New Delhi: Indian viewers have voted overwhelmingly for cricket.
And the loser has been politics.
A study, done over a four- week period beginning 5 April and ending 2 May, shows that the Indian Premier League (IPL), the Twenty20 (T20) cricket tournament currently being played in South Africa, attracted the most television viewers in the first three weeks after its launch compared with the previous week.
Star attraction: Ashish Nehra of Delhi Daredevils (left) celebrates after the dismissal of Kolkata Knight Riders’ Brad Hodge (right) during the IPL T20 cricket tournament match in Johannesburg on Sunday. Mike Hutchings / Reuters
The most badly hit were news channels whose viewership fell 33% in the three weeks ended 2 May compared with the previous week—before the IPL was under way.
The decline in viewership of news channels is surprising given that the country is currently in the last lap of the general election. Voting started on 16 April and the process will end on 13 May. The results will be declared on 16 May.
While IPL is being broadcast by MAX, the movies and events channel of Multi Screen Media Pvt. Ltd, the elections are being covered in detail by at least 65 news channels across the country.
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The study, conducted by Maxus, one of the media buying agencies of GroupM India Pvt. Ltd, shows that in the week ended 11 April, news channels had a total viewership share of 3.3%. This declined to 2.9% and 2.6% in the next two weeks, respectively and by the end of the fourth week, it had fallen to 2.3%.
Elections are crucial for news channels in terms of viewership as well as advertising revenue.
A senior executive at a news channel, however, said that the decline in viewership had not affected advertising revenue. “The revenue for news channels over the past month and a half has seen more than significant growth. If that is an indication, certainly IPL has had no effect on the news genre,” said Barun Das, chief executive officer, Zee News Ltd.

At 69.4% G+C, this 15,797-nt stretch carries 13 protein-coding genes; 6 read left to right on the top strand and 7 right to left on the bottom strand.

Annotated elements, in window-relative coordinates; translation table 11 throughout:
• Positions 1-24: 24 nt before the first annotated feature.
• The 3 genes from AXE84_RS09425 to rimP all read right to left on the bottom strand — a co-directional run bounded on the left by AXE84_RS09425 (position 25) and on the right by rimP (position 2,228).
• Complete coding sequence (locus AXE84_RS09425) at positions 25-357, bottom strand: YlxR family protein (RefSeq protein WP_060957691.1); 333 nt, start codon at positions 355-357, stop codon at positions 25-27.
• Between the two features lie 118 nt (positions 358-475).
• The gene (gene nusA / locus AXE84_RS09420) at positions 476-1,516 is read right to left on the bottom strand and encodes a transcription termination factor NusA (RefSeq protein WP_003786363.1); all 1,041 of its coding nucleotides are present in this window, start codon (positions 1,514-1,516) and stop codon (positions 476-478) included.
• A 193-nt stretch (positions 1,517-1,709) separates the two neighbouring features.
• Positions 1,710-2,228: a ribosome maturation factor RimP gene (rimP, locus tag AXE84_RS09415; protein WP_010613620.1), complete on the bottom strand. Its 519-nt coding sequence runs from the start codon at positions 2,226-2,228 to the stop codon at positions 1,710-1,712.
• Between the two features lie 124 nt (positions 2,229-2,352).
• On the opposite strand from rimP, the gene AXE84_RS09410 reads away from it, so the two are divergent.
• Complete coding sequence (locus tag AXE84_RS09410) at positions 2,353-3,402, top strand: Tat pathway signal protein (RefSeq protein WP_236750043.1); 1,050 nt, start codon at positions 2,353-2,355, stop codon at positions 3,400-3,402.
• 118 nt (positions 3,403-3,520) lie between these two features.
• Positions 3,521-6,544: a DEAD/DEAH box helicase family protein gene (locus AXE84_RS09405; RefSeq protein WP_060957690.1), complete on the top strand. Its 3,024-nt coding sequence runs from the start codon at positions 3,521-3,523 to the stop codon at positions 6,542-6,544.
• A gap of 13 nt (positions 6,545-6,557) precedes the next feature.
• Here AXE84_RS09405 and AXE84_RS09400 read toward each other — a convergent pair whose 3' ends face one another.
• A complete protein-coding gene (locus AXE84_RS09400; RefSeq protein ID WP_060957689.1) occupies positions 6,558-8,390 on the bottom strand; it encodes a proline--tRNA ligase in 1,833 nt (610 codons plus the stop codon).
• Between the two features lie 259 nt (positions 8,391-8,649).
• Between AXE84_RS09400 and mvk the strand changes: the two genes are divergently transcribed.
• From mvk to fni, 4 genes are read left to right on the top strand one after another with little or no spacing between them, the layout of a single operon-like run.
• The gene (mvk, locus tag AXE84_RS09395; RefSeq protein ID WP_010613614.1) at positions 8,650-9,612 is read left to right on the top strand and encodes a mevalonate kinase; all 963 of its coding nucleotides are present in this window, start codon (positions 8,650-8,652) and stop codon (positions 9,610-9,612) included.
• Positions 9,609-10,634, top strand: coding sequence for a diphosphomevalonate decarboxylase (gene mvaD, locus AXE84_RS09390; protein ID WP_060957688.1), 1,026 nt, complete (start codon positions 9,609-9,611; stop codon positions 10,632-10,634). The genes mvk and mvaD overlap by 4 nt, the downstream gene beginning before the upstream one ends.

Channels in other genres such as Hindi general entertainment, the biggest on the television in terms of both viewers and advertising revenue, and Hindi movies also lost viewers to IPL. The viewership share of Hindi general entertainment channels declined from 23.3% in the week ended 11 April to 20.1% in the week ended 2 May, the study shows.
Likewise, the viewership for Hindi movies dropped from 6.5% to 5.8%. Music and kids channels also saw a decline in their viewership share during this period.
And MAX has been the direct beneficiary of others’ loss. The channel’s viewership share grew at least 40% during this period. In the week ended 11 April when there was no IPL, MAX’s viewership share was only 3.5%. It rose to 6% in the first week of IPL, to 15% in the second week and to 17.2% in the third week.
IPL’s television rating points (TRPs), which indicate the total percentage of viewers watching a programme at a given point in time, this year have been lower than the previous year. According to TAM Media Research, the Mumbai-based audience measurement agency, IPL’s average TRPs in the first two weeks of its launch dipped from 4.81% in 2008 to 4.32% this year.
“The cumulative reach of IPL is higher this year, but the overall rating has dropped and this is true for the rest of the genres, too, because of the fragmentation in media...there is just a lot more to choose from even in comparison to last year,” said Priti Murthy, national director, Insights at Maxus.
The data for the study was collated during peak cricket viewing hours across cable and satellite households with viewers above 15 years of age.